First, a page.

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Janssen’s Erleada improves survival in certain advanced prostate cancer patients

Final analysis demonstrates a 35% reduction in the risk of death in mHSPC patients

The final analysis of Janssen’s phase 3 TITAN study has demonstrated continued overall survival (OS) benefit of Erleada plus androgen deprivation therapy (ADT) in certain prostate cancer patients.

The TITAN study evaluated Erleada (apalutamide) plus ADT in patients with metastatic hormone-sensitive prostate cancer (mHSPC) compared to placebo plus ADT.

The new data, which includes nearly four years of median follow-up, demonstrated a 35% reduction in the risk of death in mHSPC patients receiving Erleada plus ADT compared to ADT alone.

In addition, Janssen –  the pharmaceutical division of Johnson & Johnson – reported consistent benefits across other endpoints, such as second progression-free survival (PFS) and delayed time to castration resistance.

“Janssen is committed to uncovering new solutions for patients with prostate cancer as, until very recently, there has been little advancement in treatment options for people with metastatic hormone-sensitive prostate cancer,” said Catherine Taylor, vice-president, medical affairs therapeutic area strategy for Europe, Middle East and Africa, Johnson & Johnson Middle East.

“The results of the TITAN final analysis demonstrate that Erleada with ADT provides a new therapeutic option for people living with advanced, hormone-sensitive prostate cancer,” she added.

In the EU, Erleada is approved for the treatment of metastatic castration-sensitive prostate cancer (mCSPC) and non-metastatic castration-resistant prostate cancer (nmCRPC).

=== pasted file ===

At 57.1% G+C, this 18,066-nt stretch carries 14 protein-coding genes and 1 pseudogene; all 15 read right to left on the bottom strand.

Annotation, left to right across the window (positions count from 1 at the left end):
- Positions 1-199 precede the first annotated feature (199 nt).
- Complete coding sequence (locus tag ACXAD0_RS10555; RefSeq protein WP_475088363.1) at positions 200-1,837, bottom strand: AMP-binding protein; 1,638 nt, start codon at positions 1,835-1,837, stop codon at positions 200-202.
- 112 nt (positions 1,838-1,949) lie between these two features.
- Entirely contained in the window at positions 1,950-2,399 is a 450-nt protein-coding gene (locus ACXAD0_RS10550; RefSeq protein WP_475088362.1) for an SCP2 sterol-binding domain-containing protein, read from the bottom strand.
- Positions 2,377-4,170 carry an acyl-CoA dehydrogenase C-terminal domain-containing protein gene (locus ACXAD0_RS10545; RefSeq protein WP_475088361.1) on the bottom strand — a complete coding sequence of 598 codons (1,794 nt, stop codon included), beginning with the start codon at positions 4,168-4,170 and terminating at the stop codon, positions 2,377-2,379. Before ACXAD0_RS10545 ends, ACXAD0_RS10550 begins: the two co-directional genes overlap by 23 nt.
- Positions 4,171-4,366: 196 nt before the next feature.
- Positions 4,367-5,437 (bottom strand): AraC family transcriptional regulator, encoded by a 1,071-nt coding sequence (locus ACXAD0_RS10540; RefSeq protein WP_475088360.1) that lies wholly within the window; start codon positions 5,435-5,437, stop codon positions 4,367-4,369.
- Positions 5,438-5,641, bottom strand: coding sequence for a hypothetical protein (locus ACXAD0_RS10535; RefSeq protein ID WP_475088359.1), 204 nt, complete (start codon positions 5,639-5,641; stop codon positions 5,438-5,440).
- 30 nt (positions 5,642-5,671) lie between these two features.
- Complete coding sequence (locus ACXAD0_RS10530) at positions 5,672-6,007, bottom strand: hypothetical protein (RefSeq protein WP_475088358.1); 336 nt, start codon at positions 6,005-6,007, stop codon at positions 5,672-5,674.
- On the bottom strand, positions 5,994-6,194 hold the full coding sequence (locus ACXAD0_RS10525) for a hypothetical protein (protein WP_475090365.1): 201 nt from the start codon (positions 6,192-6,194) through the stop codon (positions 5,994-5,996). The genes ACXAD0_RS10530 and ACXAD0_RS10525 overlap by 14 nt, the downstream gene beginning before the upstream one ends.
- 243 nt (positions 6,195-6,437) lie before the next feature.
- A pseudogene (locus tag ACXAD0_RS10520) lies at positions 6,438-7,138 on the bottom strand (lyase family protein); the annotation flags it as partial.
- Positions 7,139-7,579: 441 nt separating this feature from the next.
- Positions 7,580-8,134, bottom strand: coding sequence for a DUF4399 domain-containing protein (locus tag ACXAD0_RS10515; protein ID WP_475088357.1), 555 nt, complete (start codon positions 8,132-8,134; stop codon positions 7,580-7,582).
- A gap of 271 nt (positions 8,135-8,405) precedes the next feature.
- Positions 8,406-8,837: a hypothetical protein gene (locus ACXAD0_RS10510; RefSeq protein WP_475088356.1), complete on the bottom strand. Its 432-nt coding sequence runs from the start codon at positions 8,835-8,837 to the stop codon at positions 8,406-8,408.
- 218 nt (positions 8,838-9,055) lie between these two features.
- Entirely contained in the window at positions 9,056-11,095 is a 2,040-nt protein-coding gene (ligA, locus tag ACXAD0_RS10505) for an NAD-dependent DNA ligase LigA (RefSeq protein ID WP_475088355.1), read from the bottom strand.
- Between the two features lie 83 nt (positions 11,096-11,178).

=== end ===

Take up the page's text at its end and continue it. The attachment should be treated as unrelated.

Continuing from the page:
Initial results from the TITAN study found that Erleada plus ADT led to a 33% reduction in the risk of death in mHSPC patients, although median OS had not been reached at that time.

Androgen inhibitor Erleada (apalutamide) is Janssen’s follow-up to its older, blockbuster prostate cancer drug Zytiga (abiraterone acetate), which has now been hit by the loss of patent protection and generic competition.

Pfizer/Astellas’ prostate cancer treatment Xtandi (enzalutamide) is also a prominent market competitor, with approvals in nmCRPC, mCSPC and metastatic castration-resistant prostate cancer (mCRPC).

Bayer/Orion’s Nubeqa (darolutamide) is a more recent competitor and it has been approved for the treatment of nmCRPC in men.

This approval is based on results from the phase 3 ARAMIS trial that compared Nubeqa to placebo when given as an add-on to androgen deprivation therapy (ADT).

Nubeqa demonstrated a significant improvement in metastasis-free survival in the treatment arm, with a median of 40.4 months compared to 18.4 months in the placebo plus ADT arm.

Article by
Lucy Parsons

9th February 2021

From: Research

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